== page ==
Omnibus bill, Sharia and name issue dominated cabinet meeting, sources say

The first cabinet meeting of 2018 chaired by Prime Minister Alexis Tsipras focused primarily on the draft omnibus bill that will be tabled in Parliament on Tuesday, sources said after the conclusion of Monday’s meeting.

Finance Minister Euclid Tsakalotos made a detailed presentation of the negotiations held with Greece’s creditors, the sources said, outlining the gains made by the Greek side. These included an increase in the size of the family benefits’ budget from 650 million euros to 910 million euros and priority compensation to employees rather than banks when auctioning the assets of bankrupt companies.

The meeting was also addressed by cabinet ministers whose portfolios were impacted by the omnibus bill, such as Environment and Energy Minister George Stathakis, Labour Minister Efi Achtsioglou, Alternate Labour Minister Theano Fotiou and Justice Minister Stavros Kontonis.

Foreign Minister Nikos Kotzias then gave a detailed briefing on the negotiations between Greece and Albania to resolve a series of bilateral issues, as well as the position that Athens will support in negotiations with FYROM on the name issue.

According to the sources, the minister said that Athens is going to the negotiations with FYROM on the name issue with the same position presented in 2007-2008, which calls for a compound name with a geographical qualifier for use in relations to everyone (erga omnes).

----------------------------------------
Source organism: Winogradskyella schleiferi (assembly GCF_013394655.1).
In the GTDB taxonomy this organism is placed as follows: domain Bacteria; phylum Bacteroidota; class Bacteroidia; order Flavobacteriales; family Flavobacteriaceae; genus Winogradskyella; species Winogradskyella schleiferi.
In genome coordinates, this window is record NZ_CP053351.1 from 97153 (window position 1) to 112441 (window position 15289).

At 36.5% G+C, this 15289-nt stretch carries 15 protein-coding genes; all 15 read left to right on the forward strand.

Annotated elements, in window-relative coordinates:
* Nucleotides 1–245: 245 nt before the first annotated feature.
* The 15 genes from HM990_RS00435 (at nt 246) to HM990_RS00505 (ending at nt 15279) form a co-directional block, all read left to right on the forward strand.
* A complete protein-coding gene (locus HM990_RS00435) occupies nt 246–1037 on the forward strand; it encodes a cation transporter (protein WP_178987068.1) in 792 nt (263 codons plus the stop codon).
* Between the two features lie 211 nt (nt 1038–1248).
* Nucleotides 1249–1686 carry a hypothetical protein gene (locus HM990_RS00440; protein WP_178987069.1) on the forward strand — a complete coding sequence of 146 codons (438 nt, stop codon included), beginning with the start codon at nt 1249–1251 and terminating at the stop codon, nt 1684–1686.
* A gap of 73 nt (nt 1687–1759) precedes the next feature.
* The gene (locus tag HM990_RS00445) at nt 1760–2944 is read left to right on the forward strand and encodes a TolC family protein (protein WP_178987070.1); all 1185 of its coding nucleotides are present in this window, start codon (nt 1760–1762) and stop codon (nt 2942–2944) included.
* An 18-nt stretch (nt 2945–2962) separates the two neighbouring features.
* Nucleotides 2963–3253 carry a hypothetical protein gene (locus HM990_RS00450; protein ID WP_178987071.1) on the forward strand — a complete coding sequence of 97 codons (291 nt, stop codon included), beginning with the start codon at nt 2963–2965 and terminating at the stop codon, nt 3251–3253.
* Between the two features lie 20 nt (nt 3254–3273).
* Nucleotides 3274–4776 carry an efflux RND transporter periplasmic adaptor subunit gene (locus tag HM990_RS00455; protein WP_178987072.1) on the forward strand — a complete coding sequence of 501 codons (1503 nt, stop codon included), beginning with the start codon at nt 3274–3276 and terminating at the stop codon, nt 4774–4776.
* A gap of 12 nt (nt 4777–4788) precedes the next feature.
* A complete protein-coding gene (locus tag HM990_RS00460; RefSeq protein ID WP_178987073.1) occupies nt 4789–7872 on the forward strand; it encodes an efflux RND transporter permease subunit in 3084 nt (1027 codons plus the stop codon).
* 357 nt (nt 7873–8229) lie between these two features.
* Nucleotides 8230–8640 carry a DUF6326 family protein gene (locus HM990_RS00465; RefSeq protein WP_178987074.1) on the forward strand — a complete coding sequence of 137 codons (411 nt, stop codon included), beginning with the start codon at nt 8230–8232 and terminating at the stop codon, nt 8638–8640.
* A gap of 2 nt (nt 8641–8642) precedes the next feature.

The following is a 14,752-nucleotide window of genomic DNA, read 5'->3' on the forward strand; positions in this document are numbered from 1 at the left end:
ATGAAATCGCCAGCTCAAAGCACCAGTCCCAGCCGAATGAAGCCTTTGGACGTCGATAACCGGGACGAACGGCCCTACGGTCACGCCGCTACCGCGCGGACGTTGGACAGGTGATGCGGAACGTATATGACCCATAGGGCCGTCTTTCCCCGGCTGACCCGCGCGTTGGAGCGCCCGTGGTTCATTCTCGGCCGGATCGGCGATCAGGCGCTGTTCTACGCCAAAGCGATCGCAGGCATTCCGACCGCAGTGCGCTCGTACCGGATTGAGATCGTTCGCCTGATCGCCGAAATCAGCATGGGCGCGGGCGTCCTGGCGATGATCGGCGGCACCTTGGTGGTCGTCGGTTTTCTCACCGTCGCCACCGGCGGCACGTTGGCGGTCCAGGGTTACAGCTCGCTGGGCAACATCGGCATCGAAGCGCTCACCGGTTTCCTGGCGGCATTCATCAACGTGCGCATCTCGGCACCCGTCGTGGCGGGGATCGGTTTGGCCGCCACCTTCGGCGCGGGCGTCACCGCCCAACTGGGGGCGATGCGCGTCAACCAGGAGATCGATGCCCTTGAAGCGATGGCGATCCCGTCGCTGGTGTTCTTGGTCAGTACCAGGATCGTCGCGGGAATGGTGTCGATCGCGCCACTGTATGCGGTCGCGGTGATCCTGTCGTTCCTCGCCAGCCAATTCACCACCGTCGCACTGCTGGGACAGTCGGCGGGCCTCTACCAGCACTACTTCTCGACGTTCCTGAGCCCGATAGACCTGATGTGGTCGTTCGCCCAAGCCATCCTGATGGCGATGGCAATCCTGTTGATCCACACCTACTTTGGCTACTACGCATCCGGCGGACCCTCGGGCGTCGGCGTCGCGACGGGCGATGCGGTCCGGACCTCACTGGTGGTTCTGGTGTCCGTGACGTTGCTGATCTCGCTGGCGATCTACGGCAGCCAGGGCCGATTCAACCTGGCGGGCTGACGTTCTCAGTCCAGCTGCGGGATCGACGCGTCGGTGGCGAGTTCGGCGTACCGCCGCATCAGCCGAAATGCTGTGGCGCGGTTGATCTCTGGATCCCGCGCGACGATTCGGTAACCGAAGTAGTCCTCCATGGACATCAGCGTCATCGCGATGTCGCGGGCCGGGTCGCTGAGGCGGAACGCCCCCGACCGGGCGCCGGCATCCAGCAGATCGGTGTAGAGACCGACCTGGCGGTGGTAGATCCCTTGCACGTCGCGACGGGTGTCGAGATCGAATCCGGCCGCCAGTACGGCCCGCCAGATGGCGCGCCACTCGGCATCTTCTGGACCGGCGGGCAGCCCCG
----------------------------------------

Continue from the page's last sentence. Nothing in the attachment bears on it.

The sources also quoted Kotzias as saying that the present government “had inherited problems” from the past, due to a foreign policy approach that favoured “not taking initiatives and expecting to win everything at some point.” The foreign minister criticised this approach as “lacking seriousness,” the same sources said, while noting that the government had the courage to proceed responsibly to a resolution of problems.

Draft legislation on Sharia law, presented by Education Minister Costas Gavroglou, also occupied the cabinet, the sources added, noting that it was a first step to imminent “radical changes” concerning this issue.